Oil prices have cooled off after going on a tear starting at the beginning of August amid a much-needed technical correction and a rethink from traders on supply-demand fundamentals, but markets are still hovering near $50. OPEC’s talk about an agreement on a production freeze in late September has dominated headlines, scaring financial investors with short positions—those betting on lower prices—out of the market and shoring up prices. But perhaps more important than the rhetoric about OPEC members capping production is the possibility of more supply from the cartel returning to the market. During the second quarter, a slew of production outages helped underpin prices and kick the market above $50. Recently, outages in Iraq, Nigeria, and Libya have all garnered a lot of attention since they are partly responsible for pushing fundamentals more toward balance and increased the total outages in the cartel to 3 million barrels per day. However, if supply rebounds steadily in these key producers, where there have been positive developments recently, the global oil market surplus could balloon again.
“Thawing relationships between parties in conflict in areas of disrupted production would be more relevant to the oil rebalancing than an OPEC freeze.”
Leading investment bank Goldman Sachs, in a note released Monday, said the outlook in these three producers is the bigger factor going forward than whether OPEC and non-OPEC countries can agree to capping output in Algiers when an informal meeting will take place on the sidelines of the International Energy Forum. “Thawing relationships between parties in conflict in areas of disrupted production would be more relevant to the oil rebalancing than an OPEC freeze which would leave production at record highs and could prove counter-productive if it supported prices further and incentivized activity elsewhere,” wrote Goldman analysts.
Positive supply developments
The three beleaguered OPEC countries have seen positive signs within the past week or so. Flows from northern fields controlled by Baghdad have resumed on Kurdistan’s pipelines to Ceyhan, while Iraq has also agreed to new contract terms with oil majors to increase its production in the south by as much as 350,000 b/d in 2017. A vessel at the Zueitina port in Libya, recently reopened, started loading crude. In Nigeria, the Niger Delta Avengers, which have knocked production offline, announced a ceasefire agreement.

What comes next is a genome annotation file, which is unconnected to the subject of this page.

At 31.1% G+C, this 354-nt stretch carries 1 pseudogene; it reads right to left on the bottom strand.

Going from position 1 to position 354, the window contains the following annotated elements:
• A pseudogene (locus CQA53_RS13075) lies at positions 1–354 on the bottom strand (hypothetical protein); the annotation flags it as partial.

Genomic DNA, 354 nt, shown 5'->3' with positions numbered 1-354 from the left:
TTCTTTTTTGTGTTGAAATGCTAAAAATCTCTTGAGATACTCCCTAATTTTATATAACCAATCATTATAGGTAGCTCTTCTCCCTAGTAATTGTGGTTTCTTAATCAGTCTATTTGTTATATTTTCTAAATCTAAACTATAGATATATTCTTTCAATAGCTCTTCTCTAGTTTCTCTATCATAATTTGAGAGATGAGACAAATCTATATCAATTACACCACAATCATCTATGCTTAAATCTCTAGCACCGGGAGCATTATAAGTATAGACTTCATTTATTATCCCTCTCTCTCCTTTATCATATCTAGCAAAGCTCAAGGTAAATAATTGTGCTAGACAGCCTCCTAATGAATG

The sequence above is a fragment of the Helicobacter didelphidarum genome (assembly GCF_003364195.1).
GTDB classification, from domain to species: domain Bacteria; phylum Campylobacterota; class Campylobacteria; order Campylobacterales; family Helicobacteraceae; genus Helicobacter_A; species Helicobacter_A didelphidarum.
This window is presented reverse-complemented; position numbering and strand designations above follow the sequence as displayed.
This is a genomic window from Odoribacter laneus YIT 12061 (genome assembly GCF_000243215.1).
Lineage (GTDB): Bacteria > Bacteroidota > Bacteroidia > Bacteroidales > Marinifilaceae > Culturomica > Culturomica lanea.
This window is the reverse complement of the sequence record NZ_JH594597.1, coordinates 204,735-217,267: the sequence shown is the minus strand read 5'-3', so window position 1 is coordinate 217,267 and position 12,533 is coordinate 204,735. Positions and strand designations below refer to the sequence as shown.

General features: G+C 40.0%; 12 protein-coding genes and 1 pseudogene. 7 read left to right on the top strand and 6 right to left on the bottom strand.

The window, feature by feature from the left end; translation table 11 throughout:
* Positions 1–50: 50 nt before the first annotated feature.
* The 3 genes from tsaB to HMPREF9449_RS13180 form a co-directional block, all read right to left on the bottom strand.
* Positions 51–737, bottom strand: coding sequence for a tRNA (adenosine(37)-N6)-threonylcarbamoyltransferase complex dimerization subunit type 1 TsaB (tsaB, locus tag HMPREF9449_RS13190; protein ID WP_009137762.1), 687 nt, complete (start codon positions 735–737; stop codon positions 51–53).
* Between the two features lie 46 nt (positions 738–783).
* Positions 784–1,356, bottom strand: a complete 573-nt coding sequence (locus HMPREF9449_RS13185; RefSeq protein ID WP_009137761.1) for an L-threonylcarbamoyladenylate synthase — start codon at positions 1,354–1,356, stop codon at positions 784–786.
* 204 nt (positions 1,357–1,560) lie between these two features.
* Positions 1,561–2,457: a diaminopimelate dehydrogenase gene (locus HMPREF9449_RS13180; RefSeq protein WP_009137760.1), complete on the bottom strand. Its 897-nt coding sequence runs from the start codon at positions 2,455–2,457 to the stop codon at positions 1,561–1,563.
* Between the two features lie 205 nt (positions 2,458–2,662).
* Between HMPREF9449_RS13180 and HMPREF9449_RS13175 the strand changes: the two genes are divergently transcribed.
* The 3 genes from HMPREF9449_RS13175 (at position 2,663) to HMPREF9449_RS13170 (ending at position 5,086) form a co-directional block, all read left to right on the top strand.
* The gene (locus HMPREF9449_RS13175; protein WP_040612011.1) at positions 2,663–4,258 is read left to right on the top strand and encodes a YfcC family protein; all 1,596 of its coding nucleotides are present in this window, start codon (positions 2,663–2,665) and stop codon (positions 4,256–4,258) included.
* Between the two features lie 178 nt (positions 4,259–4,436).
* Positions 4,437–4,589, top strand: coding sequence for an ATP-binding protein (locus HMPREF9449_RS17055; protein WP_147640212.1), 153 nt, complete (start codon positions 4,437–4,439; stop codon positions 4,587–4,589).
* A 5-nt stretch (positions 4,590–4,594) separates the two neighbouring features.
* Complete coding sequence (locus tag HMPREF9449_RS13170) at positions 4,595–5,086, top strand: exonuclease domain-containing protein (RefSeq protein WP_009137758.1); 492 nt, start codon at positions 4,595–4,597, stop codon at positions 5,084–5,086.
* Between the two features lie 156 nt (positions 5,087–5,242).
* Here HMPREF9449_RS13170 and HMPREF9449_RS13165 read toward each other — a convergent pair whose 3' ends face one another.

While the situations in all three countries have improved, they are still precarious, putting supply recoveries in doubt. In Iraq, the tension between Baghdad and the Kurds still looms large, possibly hurting any thaw in tensions between the two. In Libya, where internal strife could hold back progress on increasing exports, local tribes are opposing any increase in production near the Zueitina port. Meanwhile, the Niger Delta Avengers made it clear they could reignite violence at any time.
“Nonetheless, these latest developments are the most tangible since headlines of higher production from these countries started to intensify over the past two months with crude oil physically moving,” said Goldman analysts, who note that the increases could tilt the oil market back into a surplus. Goldman, in previous estimates, had forecast a 230,000 b/d deficit during the second half of 2016.
If the OPEC trio being hampered by outages can increase supply by 500,000 b/d more than expected in 2017, Goldman would slice its price forecast by more than $7 for next year to $45 per barrel.
Goldman emphasized the argument that many analysts have said since the bull market began in early August—talk about a production freeze has been the main impetus behind the rally. “We believe this move has not been driven by incrementally better oil fundamentals, but instead by headlines around a potential output freeze as well as a sharp weakening of the dollar (and exacerbated by a sharp reversal in net speculative positions),” said Goldman analysts.
“This move has not been driven by incrementally better oil fundamentals, but instead by headlines around a potential output freeze as well as a sharp weakening of the dollar.”
A production freeze is possible at the Algiers event, given that there has been a change of leadership in the Kingdom’s energy ministry. But the probability is low, as Russia has said publicly there is no appetite for capping output now. Moreover, the fight between the Saudis and Iran for market share is spurring doubts about any deal, and any price increase from a freeze would undermine the cartel’s long-term aims since a stronger market would improve the outlook for U.S. shale. Goldman also points out the irony of talk of a production freeze being bullish—the group would still be pumping at record levels, a bearish signal. The market may still have a long way to go until it has fully rebalanced and sees a sustained price rally.